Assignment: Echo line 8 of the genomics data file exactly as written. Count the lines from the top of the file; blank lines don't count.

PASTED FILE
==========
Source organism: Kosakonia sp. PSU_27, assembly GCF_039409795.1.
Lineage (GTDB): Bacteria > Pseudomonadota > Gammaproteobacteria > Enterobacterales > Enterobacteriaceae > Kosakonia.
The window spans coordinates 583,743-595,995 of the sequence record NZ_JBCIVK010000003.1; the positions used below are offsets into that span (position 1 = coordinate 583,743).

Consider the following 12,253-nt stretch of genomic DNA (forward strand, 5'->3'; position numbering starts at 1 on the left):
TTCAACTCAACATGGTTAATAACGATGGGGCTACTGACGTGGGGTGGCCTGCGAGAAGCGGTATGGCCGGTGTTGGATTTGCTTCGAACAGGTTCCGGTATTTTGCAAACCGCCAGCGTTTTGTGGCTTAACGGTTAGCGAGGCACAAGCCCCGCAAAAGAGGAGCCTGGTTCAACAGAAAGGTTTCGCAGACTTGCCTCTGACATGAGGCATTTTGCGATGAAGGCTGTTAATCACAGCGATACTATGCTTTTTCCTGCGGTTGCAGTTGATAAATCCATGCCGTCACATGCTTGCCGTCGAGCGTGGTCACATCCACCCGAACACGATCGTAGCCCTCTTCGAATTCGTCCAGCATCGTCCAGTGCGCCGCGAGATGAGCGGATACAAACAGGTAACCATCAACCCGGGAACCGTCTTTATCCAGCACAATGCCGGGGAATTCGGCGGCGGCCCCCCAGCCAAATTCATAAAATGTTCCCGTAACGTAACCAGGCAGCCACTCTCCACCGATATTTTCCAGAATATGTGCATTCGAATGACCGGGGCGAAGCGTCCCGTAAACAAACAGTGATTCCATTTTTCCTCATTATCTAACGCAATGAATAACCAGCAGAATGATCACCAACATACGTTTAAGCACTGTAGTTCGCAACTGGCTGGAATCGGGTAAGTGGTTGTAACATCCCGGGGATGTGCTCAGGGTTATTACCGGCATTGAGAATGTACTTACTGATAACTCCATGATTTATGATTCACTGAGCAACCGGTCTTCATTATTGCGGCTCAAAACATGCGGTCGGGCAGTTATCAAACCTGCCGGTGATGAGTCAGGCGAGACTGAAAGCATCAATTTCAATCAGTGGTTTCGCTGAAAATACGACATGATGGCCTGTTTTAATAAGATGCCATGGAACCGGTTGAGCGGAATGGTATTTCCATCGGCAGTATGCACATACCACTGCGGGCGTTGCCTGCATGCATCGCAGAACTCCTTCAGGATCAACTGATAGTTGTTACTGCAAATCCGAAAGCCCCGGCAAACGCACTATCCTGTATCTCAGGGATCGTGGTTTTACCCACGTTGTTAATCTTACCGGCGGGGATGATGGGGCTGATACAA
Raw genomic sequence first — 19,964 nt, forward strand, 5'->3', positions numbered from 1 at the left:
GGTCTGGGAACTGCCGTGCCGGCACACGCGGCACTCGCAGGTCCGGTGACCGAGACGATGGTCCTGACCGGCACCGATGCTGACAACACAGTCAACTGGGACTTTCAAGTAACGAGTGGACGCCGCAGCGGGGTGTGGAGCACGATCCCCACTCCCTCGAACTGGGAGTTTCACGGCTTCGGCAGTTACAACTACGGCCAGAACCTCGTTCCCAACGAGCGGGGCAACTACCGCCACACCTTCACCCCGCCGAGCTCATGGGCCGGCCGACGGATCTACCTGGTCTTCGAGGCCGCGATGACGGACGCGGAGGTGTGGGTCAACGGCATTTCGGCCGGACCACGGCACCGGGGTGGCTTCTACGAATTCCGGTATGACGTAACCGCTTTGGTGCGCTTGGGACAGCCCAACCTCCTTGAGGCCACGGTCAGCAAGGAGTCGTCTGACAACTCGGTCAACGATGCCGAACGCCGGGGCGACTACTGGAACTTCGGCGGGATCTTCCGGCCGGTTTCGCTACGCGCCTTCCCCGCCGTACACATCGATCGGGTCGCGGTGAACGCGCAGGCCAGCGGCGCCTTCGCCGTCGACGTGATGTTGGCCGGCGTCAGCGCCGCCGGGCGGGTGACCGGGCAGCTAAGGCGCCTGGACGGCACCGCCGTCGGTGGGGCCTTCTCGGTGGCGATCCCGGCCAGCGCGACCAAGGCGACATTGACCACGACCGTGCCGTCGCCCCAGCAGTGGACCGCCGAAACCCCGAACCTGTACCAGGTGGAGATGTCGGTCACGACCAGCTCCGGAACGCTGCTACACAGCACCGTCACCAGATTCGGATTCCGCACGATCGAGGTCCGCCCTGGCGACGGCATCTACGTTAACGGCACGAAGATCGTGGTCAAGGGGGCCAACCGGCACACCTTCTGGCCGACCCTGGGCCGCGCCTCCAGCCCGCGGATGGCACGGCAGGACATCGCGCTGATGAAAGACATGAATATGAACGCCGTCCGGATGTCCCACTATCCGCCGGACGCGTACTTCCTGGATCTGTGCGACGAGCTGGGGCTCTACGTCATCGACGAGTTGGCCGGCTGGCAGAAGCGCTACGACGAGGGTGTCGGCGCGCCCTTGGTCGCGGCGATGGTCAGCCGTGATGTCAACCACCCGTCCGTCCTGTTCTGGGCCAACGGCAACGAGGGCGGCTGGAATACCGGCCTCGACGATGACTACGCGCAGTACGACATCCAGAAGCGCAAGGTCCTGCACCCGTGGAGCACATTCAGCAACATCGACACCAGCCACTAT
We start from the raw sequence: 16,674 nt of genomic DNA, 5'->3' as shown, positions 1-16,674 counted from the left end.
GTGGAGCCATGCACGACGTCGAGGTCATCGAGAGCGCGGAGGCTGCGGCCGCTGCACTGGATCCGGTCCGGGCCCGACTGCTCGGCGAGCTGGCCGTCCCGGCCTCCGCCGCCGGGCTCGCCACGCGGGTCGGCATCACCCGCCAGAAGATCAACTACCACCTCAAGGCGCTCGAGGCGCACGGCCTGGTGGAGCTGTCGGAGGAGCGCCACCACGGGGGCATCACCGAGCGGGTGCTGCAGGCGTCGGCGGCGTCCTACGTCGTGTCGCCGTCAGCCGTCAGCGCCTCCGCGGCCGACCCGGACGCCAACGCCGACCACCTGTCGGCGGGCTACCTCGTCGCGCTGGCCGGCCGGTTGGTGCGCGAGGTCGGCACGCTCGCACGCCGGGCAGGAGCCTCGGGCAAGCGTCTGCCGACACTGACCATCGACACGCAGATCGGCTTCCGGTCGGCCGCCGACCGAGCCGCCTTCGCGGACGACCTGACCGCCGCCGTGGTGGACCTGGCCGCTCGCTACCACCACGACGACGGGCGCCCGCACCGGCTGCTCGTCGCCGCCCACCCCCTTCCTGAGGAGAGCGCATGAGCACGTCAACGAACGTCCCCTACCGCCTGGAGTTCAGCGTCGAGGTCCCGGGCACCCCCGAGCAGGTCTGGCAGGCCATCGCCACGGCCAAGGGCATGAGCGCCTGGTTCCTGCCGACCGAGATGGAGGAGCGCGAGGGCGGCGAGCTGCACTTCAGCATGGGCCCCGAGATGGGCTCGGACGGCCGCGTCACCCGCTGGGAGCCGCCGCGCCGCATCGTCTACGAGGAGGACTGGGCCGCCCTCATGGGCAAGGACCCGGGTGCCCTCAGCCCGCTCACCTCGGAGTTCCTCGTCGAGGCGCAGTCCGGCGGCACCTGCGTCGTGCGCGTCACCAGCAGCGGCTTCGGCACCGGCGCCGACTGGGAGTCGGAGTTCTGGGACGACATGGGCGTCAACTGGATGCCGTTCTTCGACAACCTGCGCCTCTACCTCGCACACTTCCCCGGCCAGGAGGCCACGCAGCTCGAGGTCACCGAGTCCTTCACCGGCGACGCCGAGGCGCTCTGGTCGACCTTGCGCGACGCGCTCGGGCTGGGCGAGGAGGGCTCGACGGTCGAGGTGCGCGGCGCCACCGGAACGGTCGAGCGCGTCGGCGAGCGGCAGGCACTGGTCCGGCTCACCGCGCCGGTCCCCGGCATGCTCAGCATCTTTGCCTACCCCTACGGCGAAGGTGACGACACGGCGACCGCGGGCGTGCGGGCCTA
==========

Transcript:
We start from the raw sequence: 16,674 nt of genomic DNA, 5'->3' as shown, positions 1-16,674 counted from the left end.